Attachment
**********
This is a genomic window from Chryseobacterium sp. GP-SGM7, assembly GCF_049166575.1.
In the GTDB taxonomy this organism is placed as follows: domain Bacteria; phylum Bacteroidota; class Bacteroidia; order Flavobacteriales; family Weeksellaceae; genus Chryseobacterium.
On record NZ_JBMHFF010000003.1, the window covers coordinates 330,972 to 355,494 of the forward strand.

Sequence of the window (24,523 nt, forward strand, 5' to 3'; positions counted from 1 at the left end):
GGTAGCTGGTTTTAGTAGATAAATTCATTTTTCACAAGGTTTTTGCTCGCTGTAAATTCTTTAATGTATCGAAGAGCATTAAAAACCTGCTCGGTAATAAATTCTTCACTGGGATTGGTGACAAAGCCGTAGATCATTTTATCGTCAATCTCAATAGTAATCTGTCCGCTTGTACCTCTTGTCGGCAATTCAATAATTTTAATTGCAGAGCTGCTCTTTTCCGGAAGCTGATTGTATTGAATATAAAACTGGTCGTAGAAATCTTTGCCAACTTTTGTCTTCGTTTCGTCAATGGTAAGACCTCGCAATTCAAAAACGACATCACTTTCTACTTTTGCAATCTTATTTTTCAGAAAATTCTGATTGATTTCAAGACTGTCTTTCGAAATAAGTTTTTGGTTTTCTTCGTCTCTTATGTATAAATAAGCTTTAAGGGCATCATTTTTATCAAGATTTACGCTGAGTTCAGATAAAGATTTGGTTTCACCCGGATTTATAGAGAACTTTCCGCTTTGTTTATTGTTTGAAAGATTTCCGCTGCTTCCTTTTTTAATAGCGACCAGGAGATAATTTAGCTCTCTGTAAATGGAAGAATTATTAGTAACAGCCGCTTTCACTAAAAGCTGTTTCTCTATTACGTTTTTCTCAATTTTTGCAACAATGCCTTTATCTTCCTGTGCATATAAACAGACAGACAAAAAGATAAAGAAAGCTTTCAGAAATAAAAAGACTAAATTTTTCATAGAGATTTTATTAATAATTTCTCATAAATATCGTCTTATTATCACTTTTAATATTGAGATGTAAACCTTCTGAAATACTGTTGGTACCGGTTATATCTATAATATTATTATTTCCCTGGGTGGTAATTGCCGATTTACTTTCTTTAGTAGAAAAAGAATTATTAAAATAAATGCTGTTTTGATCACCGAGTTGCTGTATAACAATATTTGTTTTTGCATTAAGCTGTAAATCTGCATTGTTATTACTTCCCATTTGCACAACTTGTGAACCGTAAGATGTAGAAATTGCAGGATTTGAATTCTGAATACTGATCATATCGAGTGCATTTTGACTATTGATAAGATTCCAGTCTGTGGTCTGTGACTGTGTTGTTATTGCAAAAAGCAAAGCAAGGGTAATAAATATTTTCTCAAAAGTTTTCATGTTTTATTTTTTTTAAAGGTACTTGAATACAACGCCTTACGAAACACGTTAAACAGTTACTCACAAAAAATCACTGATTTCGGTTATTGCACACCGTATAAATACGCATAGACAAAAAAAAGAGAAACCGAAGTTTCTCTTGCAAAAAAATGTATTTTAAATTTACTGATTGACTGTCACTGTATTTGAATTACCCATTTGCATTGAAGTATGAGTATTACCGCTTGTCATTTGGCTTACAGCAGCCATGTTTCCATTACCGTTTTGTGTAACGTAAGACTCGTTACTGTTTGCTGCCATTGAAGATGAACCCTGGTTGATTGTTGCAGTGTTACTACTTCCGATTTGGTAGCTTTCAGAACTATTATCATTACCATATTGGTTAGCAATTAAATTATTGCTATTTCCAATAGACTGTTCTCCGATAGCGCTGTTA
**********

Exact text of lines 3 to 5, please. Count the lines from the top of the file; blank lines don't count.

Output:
On record NZ_JBMHFF010000003.1, the window covers coordinates 330,972 to 355,494 of the forward strand.

Sequence of the window (24,523 nt, forward strand, 5' to 3'; positions counted from 1 at the left end):
GGTAGCTGGTTTTAGTAGATAAATTCATTTTTCACAAGGTTTTTGCTCGCTGTAAATTCTTTAATGTATCGAAGAGCATTAAAAACCTGCTCGGTAATAAATTCTTCACTGGGATTGGTGACAAAGCCGTAGATCATTTTATCGTCAATCTCAATAGTAATCTGTCCGCTTGTACCTCTTGTCGGCAATTCAATAATTTTAATTGCAGAGCTGCTCTTTTCCGGAAGCTGATTGTATTGAATATAAAACTGGTCGTAGAAATCTTTGCCAACTTTTGTCTTCGTTTCGTCAATGGTAAGACCTCGCAATTCAAAAACGACATCACTTTCTACTTTTGCAATCTTATTTTTCAGAAAATTCTGATTGATTTCAAGACTGTCTTTCGAAATAAGTTTTTGGTTTTCTTCGTCTCTTATGTATAAATAAGCTTTAAGGGCATCATTTTTATCAAGATTTACGCTGAGTTCAGATAAAGATTTGGTTTCACCCGGATTTATAGAGAACTTTCCGCTTTGTTTATTGTTTGAAAGATTTCCGCTGCTTCCTTTTTTAATAGCGACCAGGAGATAATTTAGCTCTCTGTAAATGGAAGAATTATTAGTAACAGCCGCTTTCACTAAAAGCTGTTTCTCTATTACGTTTTTCTCAATTTTTGCAACAATGCCTTTATCTTCCTGTGCATATAAACAGACAGACAAAAAGATAAAGAAAGCTTTCAGAAATAAAAAGACTAAATTTTTCATAGAGATTTTATTAATAATTTCTCATAAATATCGTCTTATTATCACTTTTAATATTGAGATGTAAACCTTCTGAAATACTGTTGGTACCGGTTATATCTATAATATTATTATTTCCCTGGGTGGTAATTGCCGATTTACTTTCTTTAGTAGAAAAAGAATTATTAAAATAAATGCTGTTTTGATCACCGAGTTGCTGTATAACAATATTTGTTTTTGCATTAAGCTGTAAATCTGCATTGTTATTACTTCCCATTTGCACAACTTGTGAACCGTAAGATGTAGAAATTGCAGGATTTGAATTCTGAATACTGATCATATCGAGTGCATTTTGACTATTGATAAGATTCCAGTCTGTGGTCTGTGACTGTGTTGTTATTGCAAAAAGCAAAGCAAGGGTAATAAATATTTTCTCAAAAGTTTTCATGTTTTATTTTTTTTAAAGGTACTTGAATACAACGCCTTACGAAACACGTTAAACAGTTACTCACAAAAAATCACTGATTTCGGTTATTGCACACCGTATAAATACGCATAGACAAAAAAAAGAGAAACCGAAGTTTCTCTTGCAAAAAAATGTATTTTAAATTTACTGATTGACTGTCACTGTATTTGAATTACCCATTTGCATTGAAGTATGAGTATTACCGCTTGTCATTTGGCTTACAGCAGCCATGTTTCCATTACCGTTTTGTGTAACGTAAGACTCGTTACTGTTTGCTGCCATTGAAGATGAACCCTGGTTGATTGTTGCAGTGTTACTACTTCCGATTTGGTAGCTTTCAGAACTATTATCATTACCATATTGGTTAGCAATTAAATTATTGCTATTTCCAATAGACTGTTCTCCGATAGCGCTGTTA